Wons Phreely – The World Has a Bank Account / The Night Has an Alibi
aaamusic | On 25, Nov 2012
As much as we would like to believe that we are totally free from assumptions and prejudices when it comes to pop music, if one was told of a solo artist influenced by Bob Dylan, Joe Strummer and Billy Bragg coming to their town armed with an electric guitar, a harmonica and songs called things like “The World has a Bank Account”, one would understandable assume that the solo artist in question would be a Woody Guthrie-esque, stern, finger pointing folk-singer trying to save the world with three chords and the truth. As understandable as that assumption is, in the case of Won Phreely, it would be entirely erroneous. While Phreely (I’m going to quietly assume that it’s not the Australian’s real name…) does have distinct social conscience as shown on both sides of this, his debut double A-side single on new record label Ivy League records, but there is no hint of the folk singer tag here, coming on more like Elvis Costello doing Springsteen’s Born In the USA than anything else, and it works, splendidly.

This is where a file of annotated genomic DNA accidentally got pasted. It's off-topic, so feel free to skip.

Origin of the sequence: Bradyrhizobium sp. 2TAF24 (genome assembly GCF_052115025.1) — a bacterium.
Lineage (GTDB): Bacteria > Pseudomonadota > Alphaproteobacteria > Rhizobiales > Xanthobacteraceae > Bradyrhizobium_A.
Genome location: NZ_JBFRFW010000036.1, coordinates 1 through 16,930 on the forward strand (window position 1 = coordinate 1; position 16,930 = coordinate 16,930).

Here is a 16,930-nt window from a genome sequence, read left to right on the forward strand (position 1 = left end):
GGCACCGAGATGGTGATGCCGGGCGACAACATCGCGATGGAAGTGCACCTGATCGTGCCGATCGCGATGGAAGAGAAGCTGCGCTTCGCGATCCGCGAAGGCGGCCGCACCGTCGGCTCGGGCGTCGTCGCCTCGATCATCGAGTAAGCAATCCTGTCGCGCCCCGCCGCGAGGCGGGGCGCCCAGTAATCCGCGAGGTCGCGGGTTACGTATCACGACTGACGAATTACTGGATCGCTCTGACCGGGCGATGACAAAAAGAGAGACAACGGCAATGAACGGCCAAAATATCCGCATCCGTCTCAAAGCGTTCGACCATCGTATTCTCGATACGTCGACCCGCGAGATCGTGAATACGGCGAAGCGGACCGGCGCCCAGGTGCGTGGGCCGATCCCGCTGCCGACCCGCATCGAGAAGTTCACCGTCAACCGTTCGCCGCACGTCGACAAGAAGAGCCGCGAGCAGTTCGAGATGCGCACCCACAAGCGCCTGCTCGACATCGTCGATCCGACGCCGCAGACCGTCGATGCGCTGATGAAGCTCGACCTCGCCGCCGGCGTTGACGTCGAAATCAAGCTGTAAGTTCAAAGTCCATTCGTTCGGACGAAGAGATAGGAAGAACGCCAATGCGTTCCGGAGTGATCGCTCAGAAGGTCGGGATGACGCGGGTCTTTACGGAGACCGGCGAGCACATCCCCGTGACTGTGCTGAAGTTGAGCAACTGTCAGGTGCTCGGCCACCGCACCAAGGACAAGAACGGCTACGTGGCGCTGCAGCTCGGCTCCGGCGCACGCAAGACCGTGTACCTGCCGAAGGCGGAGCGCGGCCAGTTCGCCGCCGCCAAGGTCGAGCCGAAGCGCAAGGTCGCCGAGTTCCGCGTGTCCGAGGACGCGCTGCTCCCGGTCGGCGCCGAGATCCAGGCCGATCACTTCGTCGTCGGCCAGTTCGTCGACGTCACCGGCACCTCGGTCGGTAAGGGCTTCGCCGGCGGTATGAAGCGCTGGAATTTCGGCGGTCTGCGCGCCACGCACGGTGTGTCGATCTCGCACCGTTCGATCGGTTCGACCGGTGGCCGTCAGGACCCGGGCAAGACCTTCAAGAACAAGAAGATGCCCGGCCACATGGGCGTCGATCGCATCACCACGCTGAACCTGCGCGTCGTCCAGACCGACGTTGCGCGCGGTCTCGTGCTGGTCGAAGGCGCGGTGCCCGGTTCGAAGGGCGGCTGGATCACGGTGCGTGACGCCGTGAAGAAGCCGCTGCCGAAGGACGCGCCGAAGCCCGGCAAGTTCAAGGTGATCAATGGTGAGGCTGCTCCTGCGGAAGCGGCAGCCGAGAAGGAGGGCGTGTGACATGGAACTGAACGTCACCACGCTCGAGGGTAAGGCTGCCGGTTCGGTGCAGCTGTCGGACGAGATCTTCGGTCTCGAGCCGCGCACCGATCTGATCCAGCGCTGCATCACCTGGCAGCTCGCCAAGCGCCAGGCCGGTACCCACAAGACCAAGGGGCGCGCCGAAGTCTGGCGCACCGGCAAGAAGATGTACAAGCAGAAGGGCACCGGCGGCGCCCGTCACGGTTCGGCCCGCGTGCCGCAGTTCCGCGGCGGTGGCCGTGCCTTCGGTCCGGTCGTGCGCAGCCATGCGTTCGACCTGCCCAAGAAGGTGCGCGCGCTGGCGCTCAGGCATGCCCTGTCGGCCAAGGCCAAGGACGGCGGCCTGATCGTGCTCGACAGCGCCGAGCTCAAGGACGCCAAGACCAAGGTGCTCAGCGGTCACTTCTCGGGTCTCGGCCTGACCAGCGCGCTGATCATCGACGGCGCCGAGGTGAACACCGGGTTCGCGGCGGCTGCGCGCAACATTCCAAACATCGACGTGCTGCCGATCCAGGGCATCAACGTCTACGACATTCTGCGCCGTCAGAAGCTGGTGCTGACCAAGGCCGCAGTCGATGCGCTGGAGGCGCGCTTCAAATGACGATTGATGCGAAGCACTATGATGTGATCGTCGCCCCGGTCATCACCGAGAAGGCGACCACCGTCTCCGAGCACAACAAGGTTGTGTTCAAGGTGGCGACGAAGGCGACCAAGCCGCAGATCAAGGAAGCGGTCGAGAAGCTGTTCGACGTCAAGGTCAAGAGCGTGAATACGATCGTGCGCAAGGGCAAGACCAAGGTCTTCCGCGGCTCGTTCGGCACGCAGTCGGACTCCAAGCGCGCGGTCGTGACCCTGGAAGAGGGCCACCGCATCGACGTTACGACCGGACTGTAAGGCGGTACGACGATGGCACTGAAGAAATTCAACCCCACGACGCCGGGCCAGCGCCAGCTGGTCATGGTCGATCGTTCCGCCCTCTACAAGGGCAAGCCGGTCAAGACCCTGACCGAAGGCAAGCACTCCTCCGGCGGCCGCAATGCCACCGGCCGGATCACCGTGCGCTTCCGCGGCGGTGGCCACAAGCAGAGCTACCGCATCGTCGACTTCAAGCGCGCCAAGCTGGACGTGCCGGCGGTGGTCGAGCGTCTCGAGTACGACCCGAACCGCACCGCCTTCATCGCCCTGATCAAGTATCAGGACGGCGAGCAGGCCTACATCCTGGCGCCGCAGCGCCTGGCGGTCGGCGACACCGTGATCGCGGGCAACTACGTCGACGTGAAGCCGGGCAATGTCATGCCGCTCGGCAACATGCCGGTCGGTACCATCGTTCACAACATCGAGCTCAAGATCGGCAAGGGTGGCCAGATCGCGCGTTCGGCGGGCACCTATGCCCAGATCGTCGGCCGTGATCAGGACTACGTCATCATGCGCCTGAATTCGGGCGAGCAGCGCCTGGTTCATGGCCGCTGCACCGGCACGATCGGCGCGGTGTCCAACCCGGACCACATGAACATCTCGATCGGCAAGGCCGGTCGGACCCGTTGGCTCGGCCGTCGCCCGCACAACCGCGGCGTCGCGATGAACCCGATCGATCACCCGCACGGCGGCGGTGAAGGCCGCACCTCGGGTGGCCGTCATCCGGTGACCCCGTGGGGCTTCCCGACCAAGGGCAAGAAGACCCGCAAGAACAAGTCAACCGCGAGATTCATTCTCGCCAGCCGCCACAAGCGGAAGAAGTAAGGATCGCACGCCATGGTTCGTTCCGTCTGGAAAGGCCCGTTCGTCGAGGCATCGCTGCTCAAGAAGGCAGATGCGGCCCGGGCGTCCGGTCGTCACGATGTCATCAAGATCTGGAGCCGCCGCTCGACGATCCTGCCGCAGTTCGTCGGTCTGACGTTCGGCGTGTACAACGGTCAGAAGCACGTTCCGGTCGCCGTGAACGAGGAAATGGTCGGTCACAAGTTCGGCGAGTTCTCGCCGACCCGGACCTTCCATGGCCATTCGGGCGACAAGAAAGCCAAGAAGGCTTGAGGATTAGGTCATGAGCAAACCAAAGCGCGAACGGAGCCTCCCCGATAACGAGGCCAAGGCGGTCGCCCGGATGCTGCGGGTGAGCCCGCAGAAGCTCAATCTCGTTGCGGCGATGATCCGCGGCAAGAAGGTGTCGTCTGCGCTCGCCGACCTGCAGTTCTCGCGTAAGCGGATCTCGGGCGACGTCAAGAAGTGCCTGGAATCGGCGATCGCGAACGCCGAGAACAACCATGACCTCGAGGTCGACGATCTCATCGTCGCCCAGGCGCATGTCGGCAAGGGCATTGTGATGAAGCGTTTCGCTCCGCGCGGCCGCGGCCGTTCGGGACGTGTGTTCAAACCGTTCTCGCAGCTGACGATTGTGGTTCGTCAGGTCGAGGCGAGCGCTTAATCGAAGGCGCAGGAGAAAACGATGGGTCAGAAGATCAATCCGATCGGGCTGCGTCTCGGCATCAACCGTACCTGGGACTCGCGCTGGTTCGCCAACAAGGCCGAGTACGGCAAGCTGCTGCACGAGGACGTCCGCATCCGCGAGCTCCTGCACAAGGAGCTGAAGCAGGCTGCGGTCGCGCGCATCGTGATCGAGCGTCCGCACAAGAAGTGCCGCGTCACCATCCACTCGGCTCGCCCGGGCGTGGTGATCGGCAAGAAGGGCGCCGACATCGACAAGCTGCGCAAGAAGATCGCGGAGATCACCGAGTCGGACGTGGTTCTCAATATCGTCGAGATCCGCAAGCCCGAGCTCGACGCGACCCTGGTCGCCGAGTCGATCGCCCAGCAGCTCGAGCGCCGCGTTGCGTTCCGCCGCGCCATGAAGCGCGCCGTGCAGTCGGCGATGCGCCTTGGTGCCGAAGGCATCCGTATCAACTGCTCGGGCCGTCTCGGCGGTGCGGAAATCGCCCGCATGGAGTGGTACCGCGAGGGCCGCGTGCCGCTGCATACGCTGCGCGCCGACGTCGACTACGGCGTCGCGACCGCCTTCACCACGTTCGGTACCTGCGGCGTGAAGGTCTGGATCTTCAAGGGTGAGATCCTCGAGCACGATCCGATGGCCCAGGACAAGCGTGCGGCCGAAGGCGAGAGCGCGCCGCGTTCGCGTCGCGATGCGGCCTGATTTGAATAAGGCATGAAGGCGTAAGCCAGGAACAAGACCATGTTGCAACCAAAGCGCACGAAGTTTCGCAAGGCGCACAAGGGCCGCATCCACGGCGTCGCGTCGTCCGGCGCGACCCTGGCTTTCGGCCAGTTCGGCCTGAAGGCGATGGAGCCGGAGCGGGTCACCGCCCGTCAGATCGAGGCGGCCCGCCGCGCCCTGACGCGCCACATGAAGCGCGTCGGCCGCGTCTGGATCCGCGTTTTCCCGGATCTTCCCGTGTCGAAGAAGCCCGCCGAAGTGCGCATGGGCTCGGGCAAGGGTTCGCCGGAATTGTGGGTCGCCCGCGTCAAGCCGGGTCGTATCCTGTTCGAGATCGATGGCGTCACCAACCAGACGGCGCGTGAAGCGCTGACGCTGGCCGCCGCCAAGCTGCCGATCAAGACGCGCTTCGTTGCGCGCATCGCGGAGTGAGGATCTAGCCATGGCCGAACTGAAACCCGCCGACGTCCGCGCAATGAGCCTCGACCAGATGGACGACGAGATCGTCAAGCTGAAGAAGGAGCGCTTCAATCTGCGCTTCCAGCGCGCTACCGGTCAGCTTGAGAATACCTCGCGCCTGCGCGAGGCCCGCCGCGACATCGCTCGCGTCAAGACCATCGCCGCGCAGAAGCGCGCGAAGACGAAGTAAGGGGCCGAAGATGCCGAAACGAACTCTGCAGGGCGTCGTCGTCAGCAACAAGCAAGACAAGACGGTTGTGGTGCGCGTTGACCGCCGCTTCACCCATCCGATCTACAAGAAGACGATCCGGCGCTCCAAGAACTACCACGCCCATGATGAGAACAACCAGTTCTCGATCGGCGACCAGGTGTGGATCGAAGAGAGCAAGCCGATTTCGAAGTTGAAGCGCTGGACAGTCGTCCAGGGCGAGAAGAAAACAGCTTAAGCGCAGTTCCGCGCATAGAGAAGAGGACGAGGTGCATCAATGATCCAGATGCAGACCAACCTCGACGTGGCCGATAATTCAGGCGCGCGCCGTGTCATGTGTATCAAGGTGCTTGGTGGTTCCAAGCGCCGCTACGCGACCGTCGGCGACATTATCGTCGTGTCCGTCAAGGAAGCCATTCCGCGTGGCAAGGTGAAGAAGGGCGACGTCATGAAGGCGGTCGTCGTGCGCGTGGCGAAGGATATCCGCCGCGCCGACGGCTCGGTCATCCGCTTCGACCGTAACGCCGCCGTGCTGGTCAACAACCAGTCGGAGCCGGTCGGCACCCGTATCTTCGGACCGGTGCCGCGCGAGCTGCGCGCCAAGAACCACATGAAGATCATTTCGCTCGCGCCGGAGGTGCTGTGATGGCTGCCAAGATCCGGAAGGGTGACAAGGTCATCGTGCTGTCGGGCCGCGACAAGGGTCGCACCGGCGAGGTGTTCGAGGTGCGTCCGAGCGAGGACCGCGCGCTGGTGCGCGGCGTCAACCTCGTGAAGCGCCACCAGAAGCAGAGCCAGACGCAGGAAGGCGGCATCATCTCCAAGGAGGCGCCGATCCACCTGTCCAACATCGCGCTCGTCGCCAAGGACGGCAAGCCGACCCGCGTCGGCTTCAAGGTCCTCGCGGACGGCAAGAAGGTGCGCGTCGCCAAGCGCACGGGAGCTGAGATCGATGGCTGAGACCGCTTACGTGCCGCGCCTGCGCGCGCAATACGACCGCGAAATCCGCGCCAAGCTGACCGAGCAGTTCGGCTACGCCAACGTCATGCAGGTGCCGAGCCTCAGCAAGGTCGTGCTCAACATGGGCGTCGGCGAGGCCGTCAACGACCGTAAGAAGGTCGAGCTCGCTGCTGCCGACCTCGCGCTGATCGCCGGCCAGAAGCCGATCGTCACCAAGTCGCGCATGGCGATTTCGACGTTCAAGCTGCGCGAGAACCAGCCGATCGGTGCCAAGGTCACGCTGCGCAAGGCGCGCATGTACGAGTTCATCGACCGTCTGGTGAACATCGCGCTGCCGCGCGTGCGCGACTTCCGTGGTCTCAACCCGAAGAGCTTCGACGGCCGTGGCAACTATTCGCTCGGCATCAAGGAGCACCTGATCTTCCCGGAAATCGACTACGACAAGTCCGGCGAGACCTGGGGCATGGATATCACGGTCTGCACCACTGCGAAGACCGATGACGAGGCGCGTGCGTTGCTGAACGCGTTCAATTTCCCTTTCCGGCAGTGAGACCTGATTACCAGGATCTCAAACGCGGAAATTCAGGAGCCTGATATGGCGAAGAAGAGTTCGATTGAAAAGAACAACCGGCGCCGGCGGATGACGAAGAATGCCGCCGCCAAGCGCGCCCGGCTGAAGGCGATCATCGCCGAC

Opening track The World Has a Bank Account is the more subtle of the two, carried on some New-Wave esque beats and loads, and loads of twisting, turning lyrics concerning a girl met at a Patrick Wolf gig who wants to marry into money and use that money to save the world. Of course. It’s a grower, the chorus slowly sinking under the listener’s skin as opposed to leaping into their head and staying there, but it might take a mite too long to get there for most to bother with, not helped by the fact that it’s rather impersonal, and doesn’t say much about Phreely himself. The Night Has and Alibi is much more successful, feeling much more heartfelt on its shoutalong chorus and impossibly catchy synth line. As good as these songs are though, they are much more effective as primers for a very interesting talent about to reveal himself than great songs in their own right, but still recommended all the same. Just don’t go in expecting a protest singer, this is something much more fascinating.